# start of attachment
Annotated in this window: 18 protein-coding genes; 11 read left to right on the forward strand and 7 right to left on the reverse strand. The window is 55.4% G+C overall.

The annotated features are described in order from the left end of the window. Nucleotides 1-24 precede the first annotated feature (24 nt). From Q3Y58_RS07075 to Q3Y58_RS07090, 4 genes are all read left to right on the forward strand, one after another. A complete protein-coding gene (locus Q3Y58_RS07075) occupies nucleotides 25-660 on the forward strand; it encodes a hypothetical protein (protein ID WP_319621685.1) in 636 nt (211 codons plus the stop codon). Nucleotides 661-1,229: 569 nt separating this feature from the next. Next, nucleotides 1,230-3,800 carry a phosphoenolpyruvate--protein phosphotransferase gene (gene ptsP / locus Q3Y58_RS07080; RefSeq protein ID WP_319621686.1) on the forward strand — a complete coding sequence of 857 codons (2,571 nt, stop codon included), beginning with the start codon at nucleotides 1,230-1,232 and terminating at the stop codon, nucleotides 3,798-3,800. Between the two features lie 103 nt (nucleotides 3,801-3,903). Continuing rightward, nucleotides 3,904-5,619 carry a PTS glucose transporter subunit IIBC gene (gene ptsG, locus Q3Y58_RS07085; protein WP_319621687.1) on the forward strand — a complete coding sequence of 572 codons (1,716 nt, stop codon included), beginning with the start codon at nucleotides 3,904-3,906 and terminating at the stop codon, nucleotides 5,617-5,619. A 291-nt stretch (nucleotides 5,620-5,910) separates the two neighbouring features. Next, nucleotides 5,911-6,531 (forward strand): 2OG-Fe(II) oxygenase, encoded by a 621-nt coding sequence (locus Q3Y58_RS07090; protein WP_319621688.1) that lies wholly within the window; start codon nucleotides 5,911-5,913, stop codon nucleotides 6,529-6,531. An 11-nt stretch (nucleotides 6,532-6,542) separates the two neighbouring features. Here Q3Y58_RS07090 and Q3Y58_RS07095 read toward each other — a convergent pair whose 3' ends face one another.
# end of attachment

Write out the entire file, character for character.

Annotated in this window: 18 protein-coding genes; 11 read left to right on the forward strand and 7 right to left on the reverse strand. The window is 55.4% G+C overall.

The annotated features are described in order from the left end of the window. Nucleotides 1-24 precede the first annotated feature (24 nt). From Q3Y58_RS07075 to Q3Y58_RS07090, 4 genes are all read left to right on the forward strand, one after another. A complete protein-coding gene (locus Q3Y58_RS07075) occupies nucleotides 25-660 on the forward strand; it encodes a hypothetical protein (protein ID WP_319621685.1) in 636 nt (211 codons plus the stop codon). Nucleotides 661-1,229: 569 nt separating this feature from the next. Next, nucleotides 1,230-3,800 carry a phosphoenolpyruvate--protein phosphotransferase gene (gene ptsP / locus Q3Y58_RS07080; RefSeq protein ID WP_319621686.1) on the forward strand — a complete coding sequence of 857 codons (2,571 nt, stop codon included), beginning with the start codon at nucleotides 1,230-1,232 and terminating at the stop codon, nucleotides 3,798-3,800. Between the two features lie 103 nt (nucleotides 3,801-3,903). Continuing rightward, nucleotides 3,904-5,619 carry a PTS glucose transporter subunit IIBC gene (gene ptsG, locus Q3Y58_RS07085; protein WP_319621687.1) on the forward strand — a complete coding sequence of 572 codons (1,716 nt, stop codon included), beginning with the start codon at nucleotides 3,904-3,906 and terminating at the stop codon, nucleotides 5,617-5,619. A 291-nt stretch (nucleotides 5,620-5,910) separates the two neighbouring features. Next, nucleotides 5,911-6,531 (forward strand): 2OG-Fe(II) oxygenase, encoded by a 621-nt coding sequence (locus Q3Y58_RS07090; protein WP_319621688.1) that lies wholly within the window; start codon nucleotides 5,911-5,913, stop codon nucleotides 6,529-6,531. An 11-nt stretch (nucleotides 6,532-6,542) separates the two neighbouring features. Here Q3Y58_RS07090 and Q3Y58_RS07095 read toward each other — a convergent pair whose 3' ends face one another.